FARC withdraws Timochenko from Colombia's presidential race
Iván Márquez, a Senate candidate and senior member of the political party formed by the former FARC rebels, told reporters that party members decided not to field a candidate after ex-FARC leader underwent emergency open-heart surgery on Wednesday.
The political party formed by Colombia's once-largest rebel group, the Revolutionary Armed Forces of Colombia (FARC) said Thursday it is pulling out of the country's presidential race after its candidate, 59-year-old ex-guerrilla leader Rodrigo "Timochenko" Londoño, suffered a heart attack.
Iván Márquez, a Senate candidate and senior member of the political party formed by the former FARC rebels, told reporters that party members decided not to field a candidate after Londoño underwent emergency open-heart surgery on Wednesday.
Since the peace deal struck with the government of outgoing President Juan Manuel Santos in 2016, the FARC gave up its half-century armed struggle and became a political party keeping the same acronym.
Colombia's presidential election is scheduled for May 27, with a possible runoff vote set for mid-June. Surveys showed that Londoño – candidate for the Common Alternative Revolutionary Force – had just one percent voter support.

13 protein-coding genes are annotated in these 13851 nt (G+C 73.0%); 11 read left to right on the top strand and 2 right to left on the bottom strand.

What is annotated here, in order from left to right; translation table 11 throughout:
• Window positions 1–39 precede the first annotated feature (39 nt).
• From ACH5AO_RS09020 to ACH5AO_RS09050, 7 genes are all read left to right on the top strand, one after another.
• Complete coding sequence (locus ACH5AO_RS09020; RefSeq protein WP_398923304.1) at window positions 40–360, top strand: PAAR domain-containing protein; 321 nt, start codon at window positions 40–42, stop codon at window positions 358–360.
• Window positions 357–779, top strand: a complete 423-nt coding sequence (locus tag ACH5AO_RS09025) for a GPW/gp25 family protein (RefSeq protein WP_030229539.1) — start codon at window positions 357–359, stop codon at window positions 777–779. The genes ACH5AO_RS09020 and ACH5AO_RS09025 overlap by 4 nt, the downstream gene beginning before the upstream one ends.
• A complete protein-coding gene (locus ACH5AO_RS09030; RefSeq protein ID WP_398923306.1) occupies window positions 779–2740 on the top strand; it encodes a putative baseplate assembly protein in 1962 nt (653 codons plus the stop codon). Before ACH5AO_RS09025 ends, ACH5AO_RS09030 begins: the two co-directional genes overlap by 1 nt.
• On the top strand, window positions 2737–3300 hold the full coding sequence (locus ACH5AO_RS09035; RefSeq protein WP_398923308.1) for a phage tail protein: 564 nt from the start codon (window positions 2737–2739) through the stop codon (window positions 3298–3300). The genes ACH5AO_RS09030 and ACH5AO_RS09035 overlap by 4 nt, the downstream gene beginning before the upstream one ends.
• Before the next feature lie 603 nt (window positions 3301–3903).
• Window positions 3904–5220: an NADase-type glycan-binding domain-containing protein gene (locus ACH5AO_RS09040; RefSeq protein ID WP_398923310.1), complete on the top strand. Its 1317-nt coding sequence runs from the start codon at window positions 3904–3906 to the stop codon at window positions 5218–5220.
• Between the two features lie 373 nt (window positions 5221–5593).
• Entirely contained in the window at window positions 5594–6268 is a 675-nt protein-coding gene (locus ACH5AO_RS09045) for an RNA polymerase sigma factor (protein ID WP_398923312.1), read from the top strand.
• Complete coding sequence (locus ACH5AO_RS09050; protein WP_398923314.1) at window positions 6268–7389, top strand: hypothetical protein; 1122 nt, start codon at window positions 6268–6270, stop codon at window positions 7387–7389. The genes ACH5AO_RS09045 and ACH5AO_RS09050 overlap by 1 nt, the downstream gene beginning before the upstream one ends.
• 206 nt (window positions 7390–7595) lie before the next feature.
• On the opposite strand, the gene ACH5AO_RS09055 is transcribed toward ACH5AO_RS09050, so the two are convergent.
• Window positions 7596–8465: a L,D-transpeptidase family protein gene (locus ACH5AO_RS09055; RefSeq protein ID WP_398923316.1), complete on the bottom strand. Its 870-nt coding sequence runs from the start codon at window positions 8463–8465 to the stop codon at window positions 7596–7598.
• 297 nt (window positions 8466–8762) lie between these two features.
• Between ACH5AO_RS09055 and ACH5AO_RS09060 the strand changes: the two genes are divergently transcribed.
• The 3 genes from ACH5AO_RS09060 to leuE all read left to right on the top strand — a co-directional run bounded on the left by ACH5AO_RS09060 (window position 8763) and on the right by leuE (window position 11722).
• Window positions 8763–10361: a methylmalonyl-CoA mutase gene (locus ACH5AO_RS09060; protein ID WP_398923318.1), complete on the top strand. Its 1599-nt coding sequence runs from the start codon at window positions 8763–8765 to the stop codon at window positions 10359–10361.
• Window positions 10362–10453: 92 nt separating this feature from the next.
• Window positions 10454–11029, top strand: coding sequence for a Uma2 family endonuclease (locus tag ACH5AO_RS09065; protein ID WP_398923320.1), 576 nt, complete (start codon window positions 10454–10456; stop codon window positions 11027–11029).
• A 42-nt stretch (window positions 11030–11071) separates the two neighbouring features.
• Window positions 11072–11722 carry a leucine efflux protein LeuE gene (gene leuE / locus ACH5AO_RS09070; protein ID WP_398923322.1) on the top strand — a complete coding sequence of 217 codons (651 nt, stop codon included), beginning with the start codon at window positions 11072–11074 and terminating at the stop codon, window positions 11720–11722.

Márquez however said his party is not dropping out of the key legislative elections set for Sunday. The peace agreement guarantees at least 10 seats for the FARC, but they must campaign for them.
"We continue to struggle for a great national unity," the group said in a statement encouraging its supporters to cast their votes and insisting it remains committed to ongoing dialogue toward "democratic peace" and "social justice."
The campaign has been rocky, despite the accord, FARC leaders said. It had halted its legislative and presidential campaigns due to security concerns when angry mobs hurled eggs and shouted "Murderer!" at Londoño. Leaders also said that hundreds of its members have been killed or jailed and the group has had to endure crippling financial restrictions.
Some Colombians have been reluctant to embrace the peace accord with the FARC following more than five decades of armed conflict that left at least 250,000 dead, another 60,000 missing and more than seven million people displaced.
Londoño, more commonly known by his nom-de-guerre Timochenko, suffered a heart attack last week at the end of his daily exercise routine. He has had serious health scares before: in 2015 he had a heart attack in Cuba while negotiating the peace deal, and in July 2017 he suffered a minor stroke.
A statement from Bogotá's Shaio Clinic early Thursday said Londoño is in "satisfactory" condition following Wednesday's coronary bypass surgery. The ex-rebel was also diagnosed with chronic lung disease and a clogged artery.